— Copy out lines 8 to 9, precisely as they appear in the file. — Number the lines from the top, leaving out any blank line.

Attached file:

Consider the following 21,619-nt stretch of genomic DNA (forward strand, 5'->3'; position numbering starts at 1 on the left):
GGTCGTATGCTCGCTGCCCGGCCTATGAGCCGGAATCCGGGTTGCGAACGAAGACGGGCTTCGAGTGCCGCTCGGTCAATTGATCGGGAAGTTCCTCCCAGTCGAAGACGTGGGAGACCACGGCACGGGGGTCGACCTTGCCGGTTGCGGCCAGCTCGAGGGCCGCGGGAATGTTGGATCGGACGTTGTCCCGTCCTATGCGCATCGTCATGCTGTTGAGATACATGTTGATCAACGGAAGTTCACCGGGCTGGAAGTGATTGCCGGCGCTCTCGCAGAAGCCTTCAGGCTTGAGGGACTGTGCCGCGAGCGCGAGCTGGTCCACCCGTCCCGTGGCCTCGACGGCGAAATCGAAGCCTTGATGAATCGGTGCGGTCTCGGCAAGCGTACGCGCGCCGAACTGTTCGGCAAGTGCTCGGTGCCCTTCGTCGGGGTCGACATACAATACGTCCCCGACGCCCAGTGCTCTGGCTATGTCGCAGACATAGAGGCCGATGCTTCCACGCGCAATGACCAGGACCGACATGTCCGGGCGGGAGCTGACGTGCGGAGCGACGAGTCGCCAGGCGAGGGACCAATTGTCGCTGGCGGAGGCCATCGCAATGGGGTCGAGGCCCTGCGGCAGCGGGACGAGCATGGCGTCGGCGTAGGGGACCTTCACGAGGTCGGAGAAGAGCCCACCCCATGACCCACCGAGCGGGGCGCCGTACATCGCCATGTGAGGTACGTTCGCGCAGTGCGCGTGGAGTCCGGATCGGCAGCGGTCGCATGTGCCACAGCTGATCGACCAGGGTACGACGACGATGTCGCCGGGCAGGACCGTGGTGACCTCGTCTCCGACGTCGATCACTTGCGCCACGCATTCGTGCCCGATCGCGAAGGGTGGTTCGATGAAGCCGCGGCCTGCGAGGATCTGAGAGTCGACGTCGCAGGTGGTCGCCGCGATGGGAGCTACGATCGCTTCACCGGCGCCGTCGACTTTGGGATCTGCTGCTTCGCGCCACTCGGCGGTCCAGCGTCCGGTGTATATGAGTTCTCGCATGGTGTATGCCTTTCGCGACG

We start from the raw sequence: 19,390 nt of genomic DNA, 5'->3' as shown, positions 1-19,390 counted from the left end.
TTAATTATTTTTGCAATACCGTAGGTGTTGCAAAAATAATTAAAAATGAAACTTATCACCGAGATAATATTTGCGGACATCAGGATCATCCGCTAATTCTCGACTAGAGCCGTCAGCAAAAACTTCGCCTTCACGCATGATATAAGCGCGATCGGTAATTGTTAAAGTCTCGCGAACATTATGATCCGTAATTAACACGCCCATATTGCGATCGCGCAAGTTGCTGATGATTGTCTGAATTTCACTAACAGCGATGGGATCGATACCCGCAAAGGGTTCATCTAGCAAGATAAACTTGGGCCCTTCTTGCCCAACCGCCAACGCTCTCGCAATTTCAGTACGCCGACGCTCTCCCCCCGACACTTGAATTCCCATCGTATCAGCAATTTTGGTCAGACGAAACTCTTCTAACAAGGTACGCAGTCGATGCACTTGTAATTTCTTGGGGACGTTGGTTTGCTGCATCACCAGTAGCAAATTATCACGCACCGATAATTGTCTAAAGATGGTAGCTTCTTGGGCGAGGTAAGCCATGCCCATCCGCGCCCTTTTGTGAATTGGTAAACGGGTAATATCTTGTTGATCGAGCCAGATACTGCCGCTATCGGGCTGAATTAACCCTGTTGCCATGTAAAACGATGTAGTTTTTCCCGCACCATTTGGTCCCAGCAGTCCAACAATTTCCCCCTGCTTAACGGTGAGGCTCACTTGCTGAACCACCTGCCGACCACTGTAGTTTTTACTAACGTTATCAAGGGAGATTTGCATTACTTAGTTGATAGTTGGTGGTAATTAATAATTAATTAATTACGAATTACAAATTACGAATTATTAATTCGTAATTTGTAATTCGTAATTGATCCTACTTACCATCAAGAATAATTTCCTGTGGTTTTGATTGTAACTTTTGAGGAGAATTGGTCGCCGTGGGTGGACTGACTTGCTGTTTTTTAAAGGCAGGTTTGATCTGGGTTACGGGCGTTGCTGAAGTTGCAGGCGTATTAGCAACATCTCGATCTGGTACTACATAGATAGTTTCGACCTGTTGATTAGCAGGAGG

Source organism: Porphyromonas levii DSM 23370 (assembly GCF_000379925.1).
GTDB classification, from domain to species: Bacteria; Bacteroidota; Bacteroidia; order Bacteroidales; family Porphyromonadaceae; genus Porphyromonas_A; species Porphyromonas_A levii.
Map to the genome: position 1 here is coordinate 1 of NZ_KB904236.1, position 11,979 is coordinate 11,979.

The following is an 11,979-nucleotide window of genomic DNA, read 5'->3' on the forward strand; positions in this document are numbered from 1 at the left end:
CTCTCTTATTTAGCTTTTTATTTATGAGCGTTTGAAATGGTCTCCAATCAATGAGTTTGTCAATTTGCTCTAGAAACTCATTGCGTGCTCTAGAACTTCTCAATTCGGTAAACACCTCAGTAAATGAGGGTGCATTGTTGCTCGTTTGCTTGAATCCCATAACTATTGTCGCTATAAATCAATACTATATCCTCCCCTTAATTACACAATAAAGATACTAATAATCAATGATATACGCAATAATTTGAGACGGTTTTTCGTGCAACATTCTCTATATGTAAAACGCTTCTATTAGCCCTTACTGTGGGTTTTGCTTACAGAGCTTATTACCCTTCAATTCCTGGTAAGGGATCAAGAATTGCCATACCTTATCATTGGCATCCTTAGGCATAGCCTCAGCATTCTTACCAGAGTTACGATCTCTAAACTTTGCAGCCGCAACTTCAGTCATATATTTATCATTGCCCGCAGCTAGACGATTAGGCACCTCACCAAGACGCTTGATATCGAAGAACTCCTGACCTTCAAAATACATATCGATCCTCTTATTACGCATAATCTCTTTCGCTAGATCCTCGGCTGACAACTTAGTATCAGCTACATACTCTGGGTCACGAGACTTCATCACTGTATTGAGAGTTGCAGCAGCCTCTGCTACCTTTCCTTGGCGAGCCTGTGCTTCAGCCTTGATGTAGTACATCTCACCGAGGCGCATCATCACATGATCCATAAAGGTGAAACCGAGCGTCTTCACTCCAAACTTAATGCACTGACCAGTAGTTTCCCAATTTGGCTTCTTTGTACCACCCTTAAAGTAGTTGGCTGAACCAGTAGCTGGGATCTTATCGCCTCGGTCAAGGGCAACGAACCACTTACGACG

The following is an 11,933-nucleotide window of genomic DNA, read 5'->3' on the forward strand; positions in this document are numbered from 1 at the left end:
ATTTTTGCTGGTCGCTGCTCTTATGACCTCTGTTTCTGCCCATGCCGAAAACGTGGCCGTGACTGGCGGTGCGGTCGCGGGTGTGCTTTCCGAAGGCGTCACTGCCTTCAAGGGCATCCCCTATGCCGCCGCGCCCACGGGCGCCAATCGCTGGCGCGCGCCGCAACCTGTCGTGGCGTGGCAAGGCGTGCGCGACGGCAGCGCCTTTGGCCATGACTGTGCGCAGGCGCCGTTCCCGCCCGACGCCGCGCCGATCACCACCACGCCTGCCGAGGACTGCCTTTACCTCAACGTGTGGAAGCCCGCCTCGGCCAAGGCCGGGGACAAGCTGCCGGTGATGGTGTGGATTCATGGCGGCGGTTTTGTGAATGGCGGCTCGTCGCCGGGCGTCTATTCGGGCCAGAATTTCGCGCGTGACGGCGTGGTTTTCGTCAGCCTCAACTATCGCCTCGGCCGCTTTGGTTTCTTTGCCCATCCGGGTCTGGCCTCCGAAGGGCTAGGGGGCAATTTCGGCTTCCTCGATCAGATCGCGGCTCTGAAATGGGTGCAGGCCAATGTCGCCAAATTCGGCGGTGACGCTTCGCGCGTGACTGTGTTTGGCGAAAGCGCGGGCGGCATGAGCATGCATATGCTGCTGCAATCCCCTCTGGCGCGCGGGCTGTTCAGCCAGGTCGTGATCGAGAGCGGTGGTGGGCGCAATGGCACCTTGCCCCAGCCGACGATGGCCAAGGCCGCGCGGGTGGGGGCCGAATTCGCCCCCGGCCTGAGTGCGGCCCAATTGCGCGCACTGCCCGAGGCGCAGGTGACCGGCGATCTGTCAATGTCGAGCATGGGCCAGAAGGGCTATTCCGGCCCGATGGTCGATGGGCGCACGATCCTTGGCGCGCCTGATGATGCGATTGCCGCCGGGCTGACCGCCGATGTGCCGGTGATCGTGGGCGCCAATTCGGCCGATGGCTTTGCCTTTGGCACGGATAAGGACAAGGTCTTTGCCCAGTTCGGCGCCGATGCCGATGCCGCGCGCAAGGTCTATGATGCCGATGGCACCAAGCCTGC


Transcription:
The following is an 11,979-nucleotide window of genomic DNA, read 5'->3' on the forward strand; positions in this document are numbered from 1 at the left end:
CTCTCTTATTTAGCTTTTTATTTATGAGCGTTTGAAATGGTCTCCAATCAATGAGTTTGTCAATTTGCTCTAGAAACTCATTGCGTGCTCTAGAACTTCTCAATTCGGTAAACACCTCAGTAAATGAGGGTGCATTGTTGCTCGTTTGCTTGAATCCCATAACTATTGTCGCTATAAATCAATACTATATCCTCCCCTTAATTACACAATAAAGATACTAATAATCAATGATATACGCAATAATTTGAGACGGTTTTTCGTGCAACATTCTCTATATGTAAAACGCTTCTATTAGCCCTTACTGTGGGTTTTGCTTACAGAGCTTATTACCCTTCAATTCCTGGTAAGGGATCAAGAATTGCCATACCTTATCATTGGCATCCTTAGGCATAGCCTCAGCATTCTTACCAGAGTTACGATCTCTAAACTTTGCAGCCGCAACTTCAGTCATATATTTATCATTGCCCGCAGCTAGACGATTAGGCACCTCACCAAGACGCTTGATATCGAAGAACTCCTGACCTTCAAAATACATATCGATCCTCTTATTACGCATAATCTCTTTCGCTAGATCCTCGGCTGACAACTTAGTATCAGCTACATACTCTGGGTCACGAGACTTCATCACTGTATTGAGAGTTGCAGCAGCCTCTGCTACCTTTCCTTGGCGAGCCTGTGCTTCAGCCTTGATGTAGTACATCTCACCGAGGCGCATCATCACATGATCCATAAAGGTGAAACCGAGCGTCTTCACTCCAAACTTAATGCACTGACCAGTAGTTTCCCAATTTGGCTTCTTTGTACCACCCTTAAAGTAGTTGGCTGAACCAGTAGCTGGGATCTTATCGCCTCGGTCAAGGGCAACGAACCACTTACGACG